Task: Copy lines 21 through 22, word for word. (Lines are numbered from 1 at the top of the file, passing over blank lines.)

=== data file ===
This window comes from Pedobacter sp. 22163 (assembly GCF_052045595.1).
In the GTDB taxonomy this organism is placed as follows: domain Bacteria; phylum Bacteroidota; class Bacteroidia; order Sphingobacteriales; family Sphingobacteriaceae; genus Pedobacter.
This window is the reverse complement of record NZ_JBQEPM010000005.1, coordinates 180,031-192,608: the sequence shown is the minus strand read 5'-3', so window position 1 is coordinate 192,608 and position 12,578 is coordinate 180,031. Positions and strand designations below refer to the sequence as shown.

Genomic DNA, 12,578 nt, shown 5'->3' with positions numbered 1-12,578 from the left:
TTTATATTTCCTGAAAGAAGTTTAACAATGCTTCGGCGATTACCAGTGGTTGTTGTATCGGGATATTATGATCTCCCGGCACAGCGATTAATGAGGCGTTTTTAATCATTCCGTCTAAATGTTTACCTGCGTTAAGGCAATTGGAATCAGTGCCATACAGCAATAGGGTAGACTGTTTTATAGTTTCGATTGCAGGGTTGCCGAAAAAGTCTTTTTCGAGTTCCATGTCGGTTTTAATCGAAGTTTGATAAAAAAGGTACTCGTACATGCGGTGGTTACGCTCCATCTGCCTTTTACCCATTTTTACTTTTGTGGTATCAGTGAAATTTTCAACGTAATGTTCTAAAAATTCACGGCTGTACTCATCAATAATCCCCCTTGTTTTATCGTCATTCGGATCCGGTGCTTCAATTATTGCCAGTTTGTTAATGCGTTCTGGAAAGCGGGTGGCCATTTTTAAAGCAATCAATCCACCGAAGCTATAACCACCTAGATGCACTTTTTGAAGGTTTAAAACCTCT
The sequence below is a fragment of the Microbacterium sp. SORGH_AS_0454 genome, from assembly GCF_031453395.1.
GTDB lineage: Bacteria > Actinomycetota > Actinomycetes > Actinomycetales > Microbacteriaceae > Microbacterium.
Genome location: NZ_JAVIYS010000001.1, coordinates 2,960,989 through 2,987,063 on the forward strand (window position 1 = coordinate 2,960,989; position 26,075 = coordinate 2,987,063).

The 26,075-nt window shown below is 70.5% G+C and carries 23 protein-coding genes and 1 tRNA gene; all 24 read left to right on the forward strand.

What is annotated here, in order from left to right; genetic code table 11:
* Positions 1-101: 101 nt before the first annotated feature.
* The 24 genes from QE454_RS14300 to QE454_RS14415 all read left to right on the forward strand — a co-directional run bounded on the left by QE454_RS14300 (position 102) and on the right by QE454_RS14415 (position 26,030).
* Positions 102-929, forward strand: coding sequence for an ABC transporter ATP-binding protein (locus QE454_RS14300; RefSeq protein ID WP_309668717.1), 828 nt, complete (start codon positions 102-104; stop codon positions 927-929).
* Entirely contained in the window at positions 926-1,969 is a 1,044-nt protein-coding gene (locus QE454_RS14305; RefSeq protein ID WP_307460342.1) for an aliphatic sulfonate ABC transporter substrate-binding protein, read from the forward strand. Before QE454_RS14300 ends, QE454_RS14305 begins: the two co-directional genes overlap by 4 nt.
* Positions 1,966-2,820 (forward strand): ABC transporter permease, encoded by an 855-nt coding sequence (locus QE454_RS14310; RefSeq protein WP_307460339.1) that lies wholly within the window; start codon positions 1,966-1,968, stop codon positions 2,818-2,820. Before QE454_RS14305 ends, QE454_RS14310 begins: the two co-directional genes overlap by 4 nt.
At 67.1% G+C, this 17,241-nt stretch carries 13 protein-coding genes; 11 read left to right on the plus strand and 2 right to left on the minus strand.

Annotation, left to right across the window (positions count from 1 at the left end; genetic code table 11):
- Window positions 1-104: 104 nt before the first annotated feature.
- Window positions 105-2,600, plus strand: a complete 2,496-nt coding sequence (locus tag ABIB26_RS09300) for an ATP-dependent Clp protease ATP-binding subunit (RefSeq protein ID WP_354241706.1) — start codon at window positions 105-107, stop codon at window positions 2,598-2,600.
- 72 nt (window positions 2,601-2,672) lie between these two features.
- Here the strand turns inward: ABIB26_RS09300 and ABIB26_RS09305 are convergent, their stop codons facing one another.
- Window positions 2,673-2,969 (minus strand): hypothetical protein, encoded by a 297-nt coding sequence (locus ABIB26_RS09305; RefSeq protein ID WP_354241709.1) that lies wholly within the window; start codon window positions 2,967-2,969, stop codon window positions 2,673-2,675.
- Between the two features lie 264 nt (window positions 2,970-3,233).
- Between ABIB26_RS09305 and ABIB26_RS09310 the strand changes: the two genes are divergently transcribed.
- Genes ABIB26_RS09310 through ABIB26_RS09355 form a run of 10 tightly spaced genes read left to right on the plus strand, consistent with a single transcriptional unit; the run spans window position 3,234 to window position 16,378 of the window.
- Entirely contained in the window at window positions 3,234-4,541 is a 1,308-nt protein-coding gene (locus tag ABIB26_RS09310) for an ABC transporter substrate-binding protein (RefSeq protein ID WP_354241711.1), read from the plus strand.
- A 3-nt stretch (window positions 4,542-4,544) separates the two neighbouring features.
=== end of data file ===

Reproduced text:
- Here the strand turns inward: ABIB26_RS09300 and ABIB26_RS09305 are convergent, their stop codons facing one another.
- Window positions 2,673-2,969 (minus strand): hypothetical protein, encoded by a 297-nt coding sequence (locus ABIB26_RS09305; RefSeq protein ID WP_354241709.1) that lies wholly within the window; start codon window positions 2,967-2,969, stop codon window positions 2,673-2,675.